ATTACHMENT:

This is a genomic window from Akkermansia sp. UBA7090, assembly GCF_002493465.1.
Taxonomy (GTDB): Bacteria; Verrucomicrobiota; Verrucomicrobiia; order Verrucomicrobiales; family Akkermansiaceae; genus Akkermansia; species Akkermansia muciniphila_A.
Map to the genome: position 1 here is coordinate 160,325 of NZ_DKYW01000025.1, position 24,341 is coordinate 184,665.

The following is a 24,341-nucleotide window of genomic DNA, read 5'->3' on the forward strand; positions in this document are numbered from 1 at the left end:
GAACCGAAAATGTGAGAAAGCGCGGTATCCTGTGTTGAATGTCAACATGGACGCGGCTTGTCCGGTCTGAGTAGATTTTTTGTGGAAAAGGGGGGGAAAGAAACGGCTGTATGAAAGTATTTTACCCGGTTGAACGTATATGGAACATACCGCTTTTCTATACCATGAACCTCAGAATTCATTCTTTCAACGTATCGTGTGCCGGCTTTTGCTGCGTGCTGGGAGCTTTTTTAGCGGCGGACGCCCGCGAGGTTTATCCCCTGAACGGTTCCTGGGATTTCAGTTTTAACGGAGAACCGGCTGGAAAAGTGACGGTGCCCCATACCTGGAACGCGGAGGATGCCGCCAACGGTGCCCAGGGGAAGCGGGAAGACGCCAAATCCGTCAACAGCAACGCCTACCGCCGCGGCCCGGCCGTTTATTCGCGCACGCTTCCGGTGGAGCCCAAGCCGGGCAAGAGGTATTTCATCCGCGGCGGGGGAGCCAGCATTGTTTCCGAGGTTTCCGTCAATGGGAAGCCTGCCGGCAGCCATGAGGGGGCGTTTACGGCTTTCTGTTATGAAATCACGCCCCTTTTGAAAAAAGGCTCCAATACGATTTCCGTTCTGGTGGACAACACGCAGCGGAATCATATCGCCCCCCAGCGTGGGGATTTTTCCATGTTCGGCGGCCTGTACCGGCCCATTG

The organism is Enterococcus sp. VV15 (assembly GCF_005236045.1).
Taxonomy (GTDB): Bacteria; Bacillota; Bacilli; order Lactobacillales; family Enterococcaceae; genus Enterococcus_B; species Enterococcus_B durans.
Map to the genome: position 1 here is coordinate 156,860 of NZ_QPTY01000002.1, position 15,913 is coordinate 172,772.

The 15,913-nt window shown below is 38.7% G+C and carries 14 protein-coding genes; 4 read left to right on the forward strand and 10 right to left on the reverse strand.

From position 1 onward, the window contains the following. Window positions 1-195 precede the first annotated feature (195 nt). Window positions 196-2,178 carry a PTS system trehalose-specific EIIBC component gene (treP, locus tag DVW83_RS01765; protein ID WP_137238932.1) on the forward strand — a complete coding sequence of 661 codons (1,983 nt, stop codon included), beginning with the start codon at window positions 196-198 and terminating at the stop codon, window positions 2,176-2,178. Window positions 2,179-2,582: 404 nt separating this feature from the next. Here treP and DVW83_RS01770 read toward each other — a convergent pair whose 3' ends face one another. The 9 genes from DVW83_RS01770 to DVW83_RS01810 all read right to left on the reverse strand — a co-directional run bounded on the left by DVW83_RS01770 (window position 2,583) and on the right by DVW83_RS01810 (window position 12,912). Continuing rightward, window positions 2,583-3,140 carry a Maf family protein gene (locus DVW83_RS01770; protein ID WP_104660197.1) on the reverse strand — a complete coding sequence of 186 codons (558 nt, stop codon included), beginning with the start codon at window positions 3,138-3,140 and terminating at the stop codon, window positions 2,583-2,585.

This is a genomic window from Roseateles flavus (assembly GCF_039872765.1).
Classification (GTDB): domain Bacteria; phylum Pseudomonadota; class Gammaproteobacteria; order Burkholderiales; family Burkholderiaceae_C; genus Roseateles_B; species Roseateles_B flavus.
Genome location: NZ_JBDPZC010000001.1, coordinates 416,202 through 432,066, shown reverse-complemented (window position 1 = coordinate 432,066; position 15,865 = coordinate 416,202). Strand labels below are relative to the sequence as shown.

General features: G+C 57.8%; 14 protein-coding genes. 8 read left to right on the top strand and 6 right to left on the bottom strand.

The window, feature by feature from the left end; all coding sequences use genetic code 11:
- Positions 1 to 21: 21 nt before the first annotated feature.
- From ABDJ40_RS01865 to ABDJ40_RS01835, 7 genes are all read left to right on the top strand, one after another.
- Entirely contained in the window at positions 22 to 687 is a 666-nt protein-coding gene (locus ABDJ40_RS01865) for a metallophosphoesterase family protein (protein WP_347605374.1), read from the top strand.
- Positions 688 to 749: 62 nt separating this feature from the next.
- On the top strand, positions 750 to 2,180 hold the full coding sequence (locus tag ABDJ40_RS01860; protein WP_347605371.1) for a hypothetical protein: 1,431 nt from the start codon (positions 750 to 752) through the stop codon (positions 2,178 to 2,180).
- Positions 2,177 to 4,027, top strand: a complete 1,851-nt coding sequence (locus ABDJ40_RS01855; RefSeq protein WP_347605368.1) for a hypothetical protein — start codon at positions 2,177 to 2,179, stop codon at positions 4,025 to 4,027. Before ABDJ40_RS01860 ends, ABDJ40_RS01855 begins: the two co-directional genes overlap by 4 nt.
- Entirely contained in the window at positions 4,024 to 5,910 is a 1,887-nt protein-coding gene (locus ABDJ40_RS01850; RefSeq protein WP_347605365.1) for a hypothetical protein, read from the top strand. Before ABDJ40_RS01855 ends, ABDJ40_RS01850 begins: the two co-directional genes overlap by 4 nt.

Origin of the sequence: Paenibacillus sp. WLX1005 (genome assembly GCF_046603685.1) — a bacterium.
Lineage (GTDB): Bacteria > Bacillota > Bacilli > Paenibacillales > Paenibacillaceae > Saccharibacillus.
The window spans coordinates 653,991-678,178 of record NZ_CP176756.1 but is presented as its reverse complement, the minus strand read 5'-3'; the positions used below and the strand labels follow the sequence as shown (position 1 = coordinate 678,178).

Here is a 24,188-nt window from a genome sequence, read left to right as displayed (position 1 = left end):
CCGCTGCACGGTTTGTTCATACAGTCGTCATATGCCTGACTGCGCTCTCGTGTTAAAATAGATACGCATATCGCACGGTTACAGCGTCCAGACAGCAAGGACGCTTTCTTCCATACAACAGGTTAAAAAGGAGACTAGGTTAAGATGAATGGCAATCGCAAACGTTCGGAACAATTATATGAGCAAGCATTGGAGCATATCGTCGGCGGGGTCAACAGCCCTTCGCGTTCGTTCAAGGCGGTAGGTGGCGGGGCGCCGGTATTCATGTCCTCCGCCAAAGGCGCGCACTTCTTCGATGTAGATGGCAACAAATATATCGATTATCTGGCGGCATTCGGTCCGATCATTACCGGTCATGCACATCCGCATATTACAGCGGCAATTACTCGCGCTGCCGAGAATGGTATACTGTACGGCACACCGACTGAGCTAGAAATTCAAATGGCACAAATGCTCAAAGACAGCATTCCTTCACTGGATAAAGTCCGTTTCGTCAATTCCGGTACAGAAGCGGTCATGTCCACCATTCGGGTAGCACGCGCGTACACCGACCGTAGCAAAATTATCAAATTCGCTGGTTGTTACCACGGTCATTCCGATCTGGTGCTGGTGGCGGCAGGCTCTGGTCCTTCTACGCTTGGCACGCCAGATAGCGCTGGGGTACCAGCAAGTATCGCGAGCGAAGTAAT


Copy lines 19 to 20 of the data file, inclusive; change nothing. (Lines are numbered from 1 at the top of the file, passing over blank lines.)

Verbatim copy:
- Positions 688 to 749: 62 nt separating this feature from the next.
- On the top strand, positions 750 to 2,180 hold the full coding sequence (locus tag ABDJ40_RS01860; protein WP_347605371.1) for a hypothetical protein: 1,431 nt from the start codon (positions 750 to 752) through the stop codon (positions 2,178 to 2,180).